The difference between John Edwards and Tiger Woods

Better the former than the latter. Watching Woods unburden himself last Friday made me think: This really shouldn’t be any of my business. I’ve never had the same thought watching John Edwards confess his sins. Athletes and actors don’t work for us directly; they’re entrusted with great wealth and fame, but not great power. But the private peccadilloes of politicians tend to interfere with, and corrupt, their commission of their public duties…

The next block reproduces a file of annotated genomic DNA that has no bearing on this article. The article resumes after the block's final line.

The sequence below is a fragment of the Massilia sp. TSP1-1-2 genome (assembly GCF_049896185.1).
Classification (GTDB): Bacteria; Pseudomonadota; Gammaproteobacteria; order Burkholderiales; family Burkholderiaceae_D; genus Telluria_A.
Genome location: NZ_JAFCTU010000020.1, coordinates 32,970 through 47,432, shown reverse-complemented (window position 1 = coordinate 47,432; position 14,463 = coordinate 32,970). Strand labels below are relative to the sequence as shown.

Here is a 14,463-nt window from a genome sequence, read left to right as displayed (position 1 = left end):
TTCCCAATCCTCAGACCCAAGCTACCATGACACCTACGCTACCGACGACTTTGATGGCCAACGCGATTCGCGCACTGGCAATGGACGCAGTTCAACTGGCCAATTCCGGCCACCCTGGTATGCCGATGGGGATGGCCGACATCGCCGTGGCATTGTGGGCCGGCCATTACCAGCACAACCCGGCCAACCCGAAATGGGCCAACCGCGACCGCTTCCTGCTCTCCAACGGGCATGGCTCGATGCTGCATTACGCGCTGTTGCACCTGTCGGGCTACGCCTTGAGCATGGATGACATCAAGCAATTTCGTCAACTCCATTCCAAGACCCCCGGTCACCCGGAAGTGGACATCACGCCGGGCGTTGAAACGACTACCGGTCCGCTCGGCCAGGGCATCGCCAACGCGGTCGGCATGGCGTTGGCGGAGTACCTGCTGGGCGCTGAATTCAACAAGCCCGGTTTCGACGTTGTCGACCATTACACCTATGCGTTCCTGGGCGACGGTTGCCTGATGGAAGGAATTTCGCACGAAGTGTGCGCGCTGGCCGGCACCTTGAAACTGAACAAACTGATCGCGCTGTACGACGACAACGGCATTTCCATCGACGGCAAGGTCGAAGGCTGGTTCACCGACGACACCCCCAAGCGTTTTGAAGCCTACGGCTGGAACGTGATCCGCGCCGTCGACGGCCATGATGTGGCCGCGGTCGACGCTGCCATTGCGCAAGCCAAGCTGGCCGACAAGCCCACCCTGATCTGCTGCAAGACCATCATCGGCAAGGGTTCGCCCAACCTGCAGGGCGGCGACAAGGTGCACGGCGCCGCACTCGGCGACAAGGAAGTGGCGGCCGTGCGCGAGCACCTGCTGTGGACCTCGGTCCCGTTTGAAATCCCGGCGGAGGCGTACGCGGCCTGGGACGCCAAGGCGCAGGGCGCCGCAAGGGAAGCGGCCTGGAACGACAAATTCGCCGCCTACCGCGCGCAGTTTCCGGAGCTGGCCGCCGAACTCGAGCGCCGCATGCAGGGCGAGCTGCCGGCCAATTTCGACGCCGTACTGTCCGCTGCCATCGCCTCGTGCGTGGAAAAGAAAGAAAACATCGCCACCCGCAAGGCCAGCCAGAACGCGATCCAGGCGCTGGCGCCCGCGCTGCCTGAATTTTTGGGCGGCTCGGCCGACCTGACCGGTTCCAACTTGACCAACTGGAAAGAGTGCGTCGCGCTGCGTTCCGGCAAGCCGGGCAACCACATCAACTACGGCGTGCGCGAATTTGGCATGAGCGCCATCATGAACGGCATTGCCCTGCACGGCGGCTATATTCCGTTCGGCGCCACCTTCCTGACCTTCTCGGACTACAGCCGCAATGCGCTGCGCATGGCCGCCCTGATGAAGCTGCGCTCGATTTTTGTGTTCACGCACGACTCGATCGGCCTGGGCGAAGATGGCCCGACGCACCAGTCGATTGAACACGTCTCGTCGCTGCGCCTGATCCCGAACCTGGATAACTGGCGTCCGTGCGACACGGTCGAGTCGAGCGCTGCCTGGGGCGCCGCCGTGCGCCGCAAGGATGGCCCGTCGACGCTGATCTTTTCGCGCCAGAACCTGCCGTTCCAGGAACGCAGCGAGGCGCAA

Not all affairs produce corruption, and we don’t have to know every sin that our politicians commit. Bill Clinton wasn’t on the ballot in 2008, and maybe the public didn’t need a substantial investigation into his post-presidential sex life. (Though one imagines that Democratic primary voters trying to decide whether to let him back inside the White House might have wanted to hear a little more about the issue.)

But the Democratic Party’s narrow escape from the nightmare of an Edwards candidacy suggests that there’s a case for erring on the side of prurience. Some private acts should be publicly disqualifying, and the media need to be willing to go digging for them. Pulitzer or no, we can’t always count on The National Enquirer to tell us what we need to know.